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Eva Talmacsi

Partner

CMS Cameron McKenna Nabarro Olswang LLP
Cannon Place
78 Cannon Street
London
EC4N 6AF
United Kingdom
Languages English, Hungarian, German, Swedish
Corporate

Eva Talmacsi is a UK, US (NY) and Hungarian qualified partner in our global M&A and Corporate Transactions practice based in London.

Eva focuses her international practice on a wide range of M&A and corporate finance matters across EMEA and the UK and advises private equity houses, and financial sponsors, venture capital funds, a wide range of corporates, financial institutions, investment banks, telecom, technology, life sciences and energy companies. She regularly works with colleagues in our CMS offices on global mandates. 

She has over 20 years of experience in leading, managing and supervising large teams of lawyers and advisers on complex cross-border private and public company mergers & acquisitions, privatisations, private equity and venture capital investments, joint ventures, restructurings, general corporate and commercial matters, as well as equity capital markets transactions in the UK, and across EMEA.

Eva is recognised in Chambers and Legal 500 as a leading practitioner.

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"She is one who doesn't let go, and fights till the end to represent her clients' requests."

Chambers, 2018

“Her client service is strong.”

Chambers

“She is highly commercial and sensible, sees the big picture.”

Client feedback

Relevant experience

  • Macquarie Equipment Finance DAC in relation to its asset lease and financial arrangement with its counterparties in CEE.
  • Ahold Delhaize (one of the world’s largest food and retail groups and a leader in both supermarkets and e-commerce) on its €1.3 bn landmark acquisition of Profi Rom Food SRL from leading private equity house  MidEuropa. The transaction is the largest grocery deal ever in continental Europe involving a private equity house.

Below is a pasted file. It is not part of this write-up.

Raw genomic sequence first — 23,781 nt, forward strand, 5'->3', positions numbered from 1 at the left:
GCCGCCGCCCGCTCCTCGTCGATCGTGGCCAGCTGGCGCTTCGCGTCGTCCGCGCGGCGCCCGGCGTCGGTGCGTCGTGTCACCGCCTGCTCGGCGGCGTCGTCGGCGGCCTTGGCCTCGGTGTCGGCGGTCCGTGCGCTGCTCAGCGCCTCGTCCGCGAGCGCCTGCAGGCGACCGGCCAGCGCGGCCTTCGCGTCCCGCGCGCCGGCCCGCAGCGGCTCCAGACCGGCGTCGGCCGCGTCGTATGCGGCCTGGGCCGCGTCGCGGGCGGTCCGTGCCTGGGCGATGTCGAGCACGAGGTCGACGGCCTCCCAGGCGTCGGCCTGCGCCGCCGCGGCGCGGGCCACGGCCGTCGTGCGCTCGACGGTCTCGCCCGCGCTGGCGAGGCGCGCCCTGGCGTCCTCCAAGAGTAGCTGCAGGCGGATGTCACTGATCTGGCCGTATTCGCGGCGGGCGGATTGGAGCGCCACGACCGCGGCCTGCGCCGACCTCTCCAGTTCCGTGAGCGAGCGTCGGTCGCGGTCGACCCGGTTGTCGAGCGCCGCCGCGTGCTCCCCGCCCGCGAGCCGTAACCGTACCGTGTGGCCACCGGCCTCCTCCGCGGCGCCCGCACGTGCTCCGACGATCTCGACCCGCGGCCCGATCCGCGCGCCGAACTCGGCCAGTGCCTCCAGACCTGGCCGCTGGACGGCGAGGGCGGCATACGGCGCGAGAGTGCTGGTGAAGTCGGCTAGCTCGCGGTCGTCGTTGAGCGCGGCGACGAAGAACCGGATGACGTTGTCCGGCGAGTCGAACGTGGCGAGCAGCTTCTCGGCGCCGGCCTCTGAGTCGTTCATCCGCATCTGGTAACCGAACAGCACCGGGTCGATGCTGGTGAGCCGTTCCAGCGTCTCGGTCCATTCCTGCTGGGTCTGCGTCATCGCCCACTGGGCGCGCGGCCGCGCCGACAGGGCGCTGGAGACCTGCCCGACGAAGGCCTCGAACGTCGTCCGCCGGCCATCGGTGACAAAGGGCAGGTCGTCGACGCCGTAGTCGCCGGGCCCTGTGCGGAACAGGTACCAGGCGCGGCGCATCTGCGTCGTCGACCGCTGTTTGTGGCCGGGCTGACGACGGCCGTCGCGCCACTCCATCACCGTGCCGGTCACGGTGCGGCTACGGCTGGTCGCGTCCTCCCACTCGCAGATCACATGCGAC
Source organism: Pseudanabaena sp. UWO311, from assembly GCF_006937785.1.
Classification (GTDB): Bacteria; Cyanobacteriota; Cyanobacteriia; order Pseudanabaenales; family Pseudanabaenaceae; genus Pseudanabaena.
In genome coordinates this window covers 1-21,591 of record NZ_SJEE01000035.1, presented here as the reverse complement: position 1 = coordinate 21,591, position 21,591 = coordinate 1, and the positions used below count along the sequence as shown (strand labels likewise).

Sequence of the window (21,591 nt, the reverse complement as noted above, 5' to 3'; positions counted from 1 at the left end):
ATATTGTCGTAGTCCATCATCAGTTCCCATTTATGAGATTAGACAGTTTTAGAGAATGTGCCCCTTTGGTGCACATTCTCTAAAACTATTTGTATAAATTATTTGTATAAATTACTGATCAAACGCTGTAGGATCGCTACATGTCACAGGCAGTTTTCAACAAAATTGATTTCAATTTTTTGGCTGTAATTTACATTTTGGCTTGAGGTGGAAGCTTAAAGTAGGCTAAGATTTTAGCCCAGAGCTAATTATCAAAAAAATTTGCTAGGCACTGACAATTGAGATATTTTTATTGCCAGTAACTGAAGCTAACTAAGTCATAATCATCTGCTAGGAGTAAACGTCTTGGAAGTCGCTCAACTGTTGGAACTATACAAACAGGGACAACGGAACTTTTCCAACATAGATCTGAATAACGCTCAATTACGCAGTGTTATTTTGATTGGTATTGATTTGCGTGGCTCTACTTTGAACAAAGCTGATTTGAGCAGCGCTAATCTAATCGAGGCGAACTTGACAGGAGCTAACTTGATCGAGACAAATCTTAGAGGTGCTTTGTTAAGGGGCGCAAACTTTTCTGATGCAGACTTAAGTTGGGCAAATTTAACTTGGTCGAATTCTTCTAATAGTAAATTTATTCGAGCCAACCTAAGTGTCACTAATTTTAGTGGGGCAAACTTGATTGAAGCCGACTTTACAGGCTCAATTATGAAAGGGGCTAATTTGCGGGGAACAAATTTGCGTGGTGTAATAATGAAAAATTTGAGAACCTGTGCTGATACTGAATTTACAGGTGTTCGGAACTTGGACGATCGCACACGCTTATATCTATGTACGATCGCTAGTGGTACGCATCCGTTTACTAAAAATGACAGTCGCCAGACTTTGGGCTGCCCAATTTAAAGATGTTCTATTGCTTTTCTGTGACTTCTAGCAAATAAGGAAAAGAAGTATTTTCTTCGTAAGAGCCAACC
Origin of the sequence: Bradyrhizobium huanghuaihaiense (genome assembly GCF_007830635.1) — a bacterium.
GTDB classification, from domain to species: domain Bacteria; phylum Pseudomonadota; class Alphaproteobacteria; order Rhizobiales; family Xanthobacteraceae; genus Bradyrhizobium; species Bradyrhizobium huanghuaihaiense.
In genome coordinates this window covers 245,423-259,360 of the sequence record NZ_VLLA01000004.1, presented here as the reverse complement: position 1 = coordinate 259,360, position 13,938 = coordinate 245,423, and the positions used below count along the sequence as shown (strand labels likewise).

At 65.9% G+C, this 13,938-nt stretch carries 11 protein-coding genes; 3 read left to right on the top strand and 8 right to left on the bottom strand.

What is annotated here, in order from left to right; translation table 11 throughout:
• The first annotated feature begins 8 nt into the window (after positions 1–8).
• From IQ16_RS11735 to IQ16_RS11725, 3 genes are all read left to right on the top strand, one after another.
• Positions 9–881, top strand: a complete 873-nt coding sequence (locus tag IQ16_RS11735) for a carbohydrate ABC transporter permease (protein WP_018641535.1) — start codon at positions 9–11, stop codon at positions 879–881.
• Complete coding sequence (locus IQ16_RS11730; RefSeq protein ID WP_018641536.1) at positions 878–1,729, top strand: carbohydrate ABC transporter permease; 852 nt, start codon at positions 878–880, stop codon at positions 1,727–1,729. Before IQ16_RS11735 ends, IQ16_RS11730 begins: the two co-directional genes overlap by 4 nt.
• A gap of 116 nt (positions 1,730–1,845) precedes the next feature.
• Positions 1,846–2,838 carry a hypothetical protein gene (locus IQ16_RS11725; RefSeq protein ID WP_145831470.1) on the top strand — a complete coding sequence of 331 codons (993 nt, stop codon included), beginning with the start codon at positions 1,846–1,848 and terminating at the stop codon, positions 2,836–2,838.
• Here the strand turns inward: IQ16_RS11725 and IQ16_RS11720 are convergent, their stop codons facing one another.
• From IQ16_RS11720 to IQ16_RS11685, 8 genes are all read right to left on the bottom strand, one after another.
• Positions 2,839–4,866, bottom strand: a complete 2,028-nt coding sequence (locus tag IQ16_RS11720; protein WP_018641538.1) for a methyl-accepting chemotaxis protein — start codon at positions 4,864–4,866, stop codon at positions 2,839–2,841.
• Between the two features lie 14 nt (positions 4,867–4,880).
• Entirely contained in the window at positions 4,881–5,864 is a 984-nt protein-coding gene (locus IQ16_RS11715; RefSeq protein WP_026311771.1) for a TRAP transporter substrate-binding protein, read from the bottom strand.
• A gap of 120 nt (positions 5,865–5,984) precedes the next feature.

• Macquarie Equipment Finance DAC in relation to its asset lease and financial arrangement with its counterparties in CEE.
  • The Consortium of Aeroporto di Venezia Marco Polo S.p.A (SAVE) and Deutsche Bank (and following the exit of Deutsche from the bidding consortium, a UK clearing bank) in relation to the consortium’s bid for a majority shareholding interest in Exeter and Devon Airport Limited.
  • European Bank for Reconstruction and Development (EBRD) on its equity investments in numerous companies in EBRD’s countries of operation including its investment in Egypt’s Infinity Energy.
  • OTP Bank Group on the acquisition of Banca Millennium S.A. from BCP, Portugal and on its strategic expansion in Southeast Europe by acquiring Societe Generale's subsidiary banks and other financial services entities in Bulgaria, Croatia, Montenegro, Serbia and Albania.
  • MOL Group on numerous acquisitions and divestments across EMEA including the divestment of its entire upstream portfolio in the United Kingdom.
  • MKB Bank and Bayerishe Landesbank on the divestment of their Romanian business as part of their strategic exit from the Romanian market.
  • Raiffeisen International AG on its acquisition through its Serbian subsidiary bank the entire Serbian business of Crédit Agricole.
  • Various European companies and special purpose vehicles of funds in relation to their Regulation S and Rule 144A offerings and the listing of their securities on the London Stock Exchange or other European stock exchanges.
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Memberships & Roles

  • Bar of England and Wales
  • Member, New York Bar Association
  • Member, Budapest Bar Association
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Education

  • LLM, Columbia University School of Law, New York
  • LLM, King’s College & Queen Mary & Westfield College, University of London, London
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Private Equity

Eva Talmacsi is a UK, US (NY) and Hungarian qualified partner in our global M&A and Corporate Transactions practice based in London.

Eva focuses her international practice on a wide range of M&A and corporate finance matters across EMEA and the UK and advises private equity houses, and financial sponsors, venture capital funds, a wide range of corporates, financial institutions, investment banks, telecom, technology, life sciences and energy companies. She regularly works with colleagues in our CMS offices on global mandates. 

She has over 20 years of experience in leading, managing and supervising large teams of lawyers and advisers on complex cross-border private and public company mergers & acquisitions, privatisations, private equity and venture capital investments, joint ventures, restructurings, general corporate and commercial matters, as well as equity capital markets transactions in the UK, and across EMEA.